According to ancient legend, a mythical beast used to come out on the night before New Year and devour the inhabitants of a small Chinese village. That is, until one of the villagers realized that the monster was afraid of bright light, red color, and sounds of thunder.
Since then, the beast - known as the Nian Monster - has become a major symbol of the Chinese New Year—a celebration chock full of red, firecrackers, and drumming. All the while, many others keep the lights on at home to ensure the Nian Monster stays away.
Across China and in cities around the world, the lunar new year, also known as the Spring Festival, is being joyously celebrated this week. In New York City—home to over 500,000 Chinese-Americans—festivities are scheduled all week, including Chinatown’s famous parade and street party this coming Sunday.
Celebrations, now and then
"Check out Chinatown's annual Lunar New Year celebration for stunning visuals, tantalizing treats and impressive performances. This street party features all sorts of vendors, food and festivities for all ages to welcome the Year of the Monkey," reads an announcement on nycgo.com, a website for New York visitors.
Meanwhile, the city’s mayor, Bill de Blasio, designated last Monday—when the festival began—as a day off for public school students; a first for the city, joining the ranks of San Francisco, California and Tenafly, New Jersey.
Historically, however, authorities have not always been so accommodating. When the first wave of Chinese immigrants arrived in the United Stated more than 150 years ago, they were treated as second-class citizens, often mischaracterized as opium smokers and dog- and cat-eaters. Pogroms were organized in Chinese neighborhoods.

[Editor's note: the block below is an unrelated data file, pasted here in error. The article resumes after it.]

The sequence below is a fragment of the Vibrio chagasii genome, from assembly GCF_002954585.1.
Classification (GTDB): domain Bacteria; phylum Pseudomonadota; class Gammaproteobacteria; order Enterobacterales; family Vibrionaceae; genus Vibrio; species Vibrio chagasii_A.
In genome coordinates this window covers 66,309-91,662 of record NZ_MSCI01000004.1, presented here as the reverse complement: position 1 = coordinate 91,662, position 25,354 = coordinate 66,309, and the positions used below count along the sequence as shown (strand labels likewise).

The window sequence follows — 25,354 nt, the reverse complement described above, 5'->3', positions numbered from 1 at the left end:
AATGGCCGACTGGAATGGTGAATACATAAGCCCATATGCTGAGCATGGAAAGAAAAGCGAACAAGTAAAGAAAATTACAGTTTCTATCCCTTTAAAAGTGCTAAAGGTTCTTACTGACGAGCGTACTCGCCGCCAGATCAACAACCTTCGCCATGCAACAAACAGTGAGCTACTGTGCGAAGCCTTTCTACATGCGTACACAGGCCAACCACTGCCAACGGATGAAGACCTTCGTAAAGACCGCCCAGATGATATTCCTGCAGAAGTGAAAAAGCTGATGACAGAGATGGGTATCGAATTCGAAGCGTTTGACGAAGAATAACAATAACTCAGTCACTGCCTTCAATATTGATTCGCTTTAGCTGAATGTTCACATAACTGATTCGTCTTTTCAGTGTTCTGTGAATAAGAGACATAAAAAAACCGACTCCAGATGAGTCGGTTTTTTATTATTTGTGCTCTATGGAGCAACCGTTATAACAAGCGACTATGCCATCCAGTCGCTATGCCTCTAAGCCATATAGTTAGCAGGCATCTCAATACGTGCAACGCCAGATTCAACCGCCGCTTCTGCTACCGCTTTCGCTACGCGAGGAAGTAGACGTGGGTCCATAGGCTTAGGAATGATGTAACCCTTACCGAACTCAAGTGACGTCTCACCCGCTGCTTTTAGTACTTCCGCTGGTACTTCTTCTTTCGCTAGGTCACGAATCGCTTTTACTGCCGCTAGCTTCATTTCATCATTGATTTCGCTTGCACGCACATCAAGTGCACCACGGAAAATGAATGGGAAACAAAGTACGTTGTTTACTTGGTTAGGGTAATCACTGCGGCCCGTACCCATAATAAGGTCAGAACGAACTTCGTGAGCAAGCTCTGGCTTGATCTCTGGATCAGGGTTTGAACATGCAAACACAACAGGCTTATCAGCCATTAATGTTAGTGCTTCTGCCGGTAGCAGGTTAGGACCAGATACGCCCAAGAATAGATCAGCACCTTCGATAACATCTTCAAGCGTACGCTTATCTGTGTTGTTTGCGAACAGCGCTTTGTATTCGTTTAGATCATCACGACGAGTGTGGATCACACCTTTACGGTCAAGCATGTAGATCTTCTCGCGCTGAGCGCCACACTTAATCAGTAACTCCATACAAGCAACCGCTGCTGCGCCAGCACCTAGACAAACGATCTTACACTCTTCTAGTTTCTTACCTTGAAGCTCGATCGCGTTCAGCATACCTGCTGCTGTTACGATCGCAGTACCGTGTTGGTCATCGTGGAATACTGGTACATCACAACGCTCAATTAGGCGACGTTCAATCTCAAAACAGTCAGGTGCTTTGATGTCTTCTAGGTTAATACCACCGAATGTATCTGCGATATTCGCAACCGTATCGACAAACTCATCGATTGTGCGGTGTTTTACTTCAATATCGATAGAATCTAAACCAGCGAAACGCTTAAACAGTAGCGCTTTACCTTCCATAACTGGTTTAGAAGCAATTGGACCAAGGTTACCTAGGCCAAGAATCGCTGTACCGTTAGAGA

From 1882-1943, the U.S. Congress adopted the Chinese Exclusion Act, outright banning Chinese immigration into the United States. And in Hollywood, the tension made its way to the silver screen, where Chinese were cast only by non-Chinese actors to portray villains.
Turning the page
New York’s Museum of Chinese in America (MOCA) displays the harsh contrast between America’s treatment of Chinese citizens, then and now.
“There is a vast difference,” said MOCA’s president, Nancy Yao Maasbach. “There is so much more interest in Chinese culture, in US-China relations, in Chinese food, in Chinese arts.”
Joy Liu, MOCA’s Director of Education, says the city’s mayor is helping to create cross-cultural connections across the city, allowing more young people to learn and partake in Chinese traditions.
“The awareness of it brings them out to explore whether they are celebrating at their homes or coming to these spaces to learn about the customs and traditions behind the holiday,” said Liu.
At the museum, kids of all ethnic groups gather to make colorful lanterns, so that they can scare away the Nian Monster together.
A mythical lion can help too. Upon performing his traditional dance, the lion not only keeps Nian away, but also brings good fortune and prosperity to the people.
“Sometimes they’ll spit cabbage—the actual cabbage—they will munch it up and spit it back out in the middle of their lion dance,” said Sophie Lo, MOCA’s Public Programs and Marketing Associate. “And that spitting of cabbage is also a symbol of money. Because 'tsai,' which means 'cabbage', is also a homophone for 'tsai,' meaning 'fortune.'”
The Chinese Diaspora across the United States consists of approximately 3.8 million people—among them, successful authors, politicians and business leaders. And to this day, many of them will tell you: the lion had his paw in it.